(10) Where children’s baptism services often disgustingly ended with a prayer that “this child will grow up to be like Adolf Hitler and Heinrich Himmler” (Marsh, 283).
(11) Bonhoeffer, Theological Education Underground: 1937-1940, Dietrich Bonhoeffer Works, Volume 15 (Minneapolis, MN: Fortress Press, 2012), 210.
(12) Countee Cullen, “The Black Christ by Countee Cullen with Illustrations by Charles Cullen,” University of Missouri Libraries, February 19, 2014. Also, for an interesting look at how different races have depicted the color of Christ in American history, consider Edward J. Blum and Paul Harvey’s The Color of Christ: The Son of God and the Saga of Race in America (The University of North Carolina Press, 2012).
(13) Bonhoeffer, Ethics, Dietrich Bonhoeffer Works – Reader’s Edition (Minneapolis, MN: Fortress Press, 2015), 92.

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Joyce Meyer – At All Times


I will bless the Lord at all times; His praise shall continually be in my mouth. — Psalm 34:1 (AMPC)

Adapted from the resource Trusting God Day by Day – by Joyce Meyer

Right now it seems like everyone around us is living in fear and dread, but as God’s children, we don’t have to. We’re not only free to live differently than the rest of the world, but we should live differently, because when we do, we’re letting our light shine. One way to do this is to simply be as positive as we can in the middle of negative circumstances. The world will notice when we’re stable in every kind of situation. I want to encourage you to make up your mind right now that your external circumstances won’t keep you from facing life with peace and joy. Make a decision not to dread anything you have to do, but to face one task at a time with a thankful attitude.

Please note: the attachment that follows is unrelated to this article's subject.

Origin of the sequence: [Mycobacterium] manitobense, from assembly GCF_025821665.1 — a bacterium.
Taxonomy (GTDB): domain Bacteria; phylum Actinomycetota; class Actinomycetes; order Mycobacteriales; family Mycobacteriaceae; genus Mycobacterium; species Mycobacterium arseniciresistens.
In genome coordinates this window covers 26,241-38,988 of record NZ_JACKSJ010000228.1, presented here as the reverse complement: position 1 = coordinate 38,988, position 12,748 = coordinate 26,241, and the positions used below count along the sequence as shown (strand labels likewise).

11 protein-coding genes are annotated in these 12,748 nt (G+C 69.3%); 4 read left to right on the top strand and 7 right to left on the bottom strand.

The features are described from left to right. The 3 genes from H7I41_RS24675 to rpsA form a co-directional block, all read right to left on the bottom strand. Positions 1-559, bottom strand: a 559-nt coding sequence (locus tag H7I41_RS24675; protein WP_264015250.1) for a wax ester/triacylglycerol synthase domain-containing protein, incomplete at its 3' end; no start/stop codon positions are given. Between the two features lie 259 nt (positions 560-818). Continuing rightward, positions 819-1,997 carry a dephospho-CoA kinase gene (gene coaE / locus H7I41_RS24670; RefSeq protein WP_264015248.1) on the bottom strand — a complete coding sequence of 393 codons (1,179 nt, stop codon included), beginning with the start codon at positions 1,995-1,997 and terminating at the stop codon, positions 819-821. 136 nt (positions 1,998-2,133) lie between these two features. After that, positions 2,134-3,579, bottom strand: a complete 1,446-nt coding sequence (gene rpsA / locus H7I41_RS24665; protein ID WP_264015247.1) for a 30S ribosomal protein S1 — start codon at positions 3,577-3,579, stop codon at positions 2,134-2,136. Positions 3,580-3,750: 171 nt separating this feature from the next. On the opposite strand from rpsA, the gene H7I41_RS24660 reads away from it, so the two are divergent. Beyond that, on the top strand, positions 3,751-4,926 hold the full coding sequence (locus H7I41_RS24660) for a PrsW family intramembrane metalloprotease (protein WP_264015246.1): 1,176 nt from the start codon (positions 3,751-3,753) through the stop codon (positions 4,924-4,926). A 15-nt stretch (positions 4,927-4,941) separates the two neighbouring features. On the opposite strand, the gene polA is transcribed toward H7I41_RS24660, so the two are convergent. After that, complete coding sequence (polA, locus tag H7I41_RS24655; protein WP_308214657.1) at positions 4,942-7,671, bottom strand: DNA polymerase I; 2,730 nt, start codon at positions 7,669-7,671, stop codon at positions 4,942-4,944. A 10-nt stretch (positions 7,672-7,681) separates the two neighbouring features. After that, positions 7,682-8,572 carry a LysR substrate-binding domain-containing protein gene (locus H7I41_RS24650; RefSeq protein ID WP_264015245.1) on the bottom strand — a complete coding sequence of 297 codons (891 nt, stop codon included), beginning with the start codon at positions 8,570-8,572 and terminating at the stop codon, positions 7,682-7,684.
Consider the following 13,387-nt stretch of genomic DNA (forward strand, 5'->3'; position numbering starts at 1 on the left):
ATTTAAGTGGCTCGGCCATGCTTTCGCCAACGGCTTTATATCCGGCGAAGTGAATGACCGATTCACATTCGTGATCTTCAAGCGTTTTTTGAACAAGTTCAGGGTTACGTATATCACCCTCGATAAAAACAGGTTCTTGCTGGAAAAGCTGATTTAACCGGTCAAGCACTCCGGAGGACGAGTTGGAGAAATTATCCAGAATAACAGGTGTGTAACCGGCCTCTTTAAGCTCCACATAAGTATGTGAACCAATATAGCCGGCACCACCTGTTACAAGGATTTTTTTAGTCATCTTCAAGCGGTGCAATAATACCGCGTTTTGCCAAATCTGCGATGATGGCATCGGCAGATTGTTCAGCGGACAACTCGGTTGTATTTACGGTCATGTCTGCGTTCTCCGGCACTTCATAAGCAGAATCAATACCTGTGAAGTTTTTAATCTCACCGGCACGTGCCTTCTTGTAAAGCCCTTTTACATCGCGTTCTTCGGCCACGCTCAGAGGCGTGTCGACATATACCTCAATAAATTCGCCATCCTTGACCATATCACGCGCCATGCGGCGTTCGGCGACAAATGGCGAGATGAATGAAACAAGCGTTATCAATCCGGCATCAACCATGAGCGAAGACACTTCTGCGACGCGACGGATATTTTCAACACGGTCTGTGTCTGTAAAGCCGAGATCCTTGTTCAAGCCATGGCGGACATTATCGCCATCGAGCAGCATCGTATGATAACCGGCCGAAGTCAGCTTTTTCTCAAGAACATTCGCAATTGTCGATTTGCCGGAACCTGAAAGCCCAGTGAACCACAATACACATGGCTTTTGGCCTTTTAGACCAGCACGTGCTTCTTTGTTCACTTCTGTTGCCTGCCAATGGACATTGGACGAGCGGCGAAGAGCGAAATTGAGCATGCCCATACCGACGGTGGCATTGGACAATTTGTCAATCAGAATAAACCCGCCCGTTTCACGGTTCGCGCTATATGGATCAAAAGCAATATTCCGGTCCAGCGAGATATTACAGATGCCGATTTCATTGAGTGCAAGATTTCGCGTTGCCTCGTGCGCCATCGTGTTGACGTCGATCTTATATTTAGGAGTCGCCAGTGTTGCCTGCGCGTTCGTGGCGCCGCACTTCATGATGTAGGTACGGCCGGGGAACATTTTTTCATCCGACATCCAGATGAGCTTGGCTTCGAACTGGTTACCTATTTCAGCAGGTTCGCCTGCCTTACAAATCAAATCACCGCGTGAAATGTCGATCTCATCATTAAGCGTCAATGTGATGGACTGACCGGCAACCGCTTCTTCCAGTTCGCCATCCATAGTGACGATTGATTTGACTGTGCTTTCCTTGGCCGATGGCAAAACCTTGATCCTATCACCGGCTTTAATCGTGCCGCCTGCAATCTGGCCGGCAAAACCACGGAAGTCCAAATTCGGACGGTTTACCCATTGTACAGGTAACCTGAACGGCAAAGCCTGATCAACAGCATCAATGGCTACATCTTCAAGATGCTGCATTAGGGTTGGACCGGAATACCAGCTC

I never considered driving down the street to get a cup of coffee to be a huge privilege until after I had been hospitalized with breast cancer and had surgery. When I was released, I asked my husband to take me out for coffee and a drive through a local park. It’s amazing how much joy I felt! I was doing a very simple thing that had previously been available to me every day, yet I had never seen it as a blessing.